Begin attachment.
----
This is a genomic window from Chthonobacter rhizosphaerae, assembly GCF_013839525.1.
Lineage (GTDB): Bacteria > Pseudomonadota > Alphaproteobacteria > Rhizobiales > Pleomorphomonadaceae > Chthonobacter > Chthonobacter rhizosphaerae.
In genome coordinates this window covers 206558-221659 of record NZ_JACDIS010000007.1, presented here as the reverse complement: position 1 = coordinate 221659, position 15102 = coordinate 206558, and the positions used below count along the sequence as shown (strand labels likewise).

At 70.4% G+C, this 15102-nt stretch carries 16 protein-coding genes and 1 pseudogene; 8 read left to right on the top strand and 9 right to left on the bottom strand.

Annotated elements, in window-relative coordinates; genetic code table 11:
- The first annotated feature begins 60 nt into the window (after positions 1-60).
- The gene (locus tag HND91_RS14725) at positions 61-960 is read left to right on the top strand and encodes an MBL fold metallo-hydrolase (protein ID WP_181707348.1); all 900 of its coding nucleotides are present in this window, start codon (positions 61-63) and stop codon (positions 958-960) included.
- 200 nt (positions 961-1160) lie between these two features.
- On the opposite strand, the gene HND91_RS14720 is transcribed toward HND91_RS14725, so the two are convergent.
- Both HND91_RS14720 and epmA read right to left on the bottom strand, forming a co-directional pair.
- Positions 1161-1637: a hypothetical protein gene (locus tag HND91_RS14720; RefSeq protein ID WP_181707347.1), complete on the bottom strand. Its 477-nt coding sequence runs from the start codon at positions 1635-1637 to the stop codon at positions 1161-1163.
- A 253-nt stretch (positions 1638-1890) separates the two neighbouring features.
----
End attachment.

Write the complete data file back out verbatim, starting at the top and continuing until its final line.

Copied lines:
This is a genomic window from Chthonobacter rhizosphaerae, assembly GCF_013839525.1.
Lineage (GTDB): Bacteria > Pseudomonadota > Alphaproteobacteria > Rhizobiales > Pleomorphomonadaceae > Chthonobacter > Chthonobacter rhizosphaerae.
In genome coordinates this window covers 206558-221659 of record NZ_JACDIS010000007.1, presented here as the reverse complement: position 1 = coordinate 221659, position 15102 = coordinate 206558, and the positions used below count along the sequence as shown (strand labels likewise).

At 70.4% G+C, this 15102-nt stretch carries 16 protein-coding genes and 1 pseudogene; 8 read left to right on the top strand and 9 right to left on the bottom strand.

Annotated elements, in window-relative coordinates; genetic code table 11:
- The first annotated feature begins 60 nt into the window (after positions 1-60).
- The gene (locus tag HND91_RS14725) at positions 61-960 is read left to right on the top strand and encodes an MBL fold metallo-hydrolase (protein ID WP_181707348.1); all 900 of its coding nucleotides are present in this window, start codon (positions 61-63) and stop codon (positions 958-960) included.
- 200 nt (positions 961-1160) lie between these two features.
- On the opposite strand, the gene HND91_RS14720 is transcribed toward HND91_RS14725, so the two are convergent.
- Both HND91_RS14720 and epmA read right to left on the bottom strand, forming a co-directional pair.
- Positions 1161-1637: a hypothetical protein gene (locus tag HND91_RS14720; RefSeq protein ID WP_181707347.1), complete on the bottom strand. Its 477-nt coding sequence runs from the start codon at positions 1635-1637 to the stop codon at positions 1161-1163.
- A 253-nt stretch (positions 1638-1890) separates the two neighbouring features.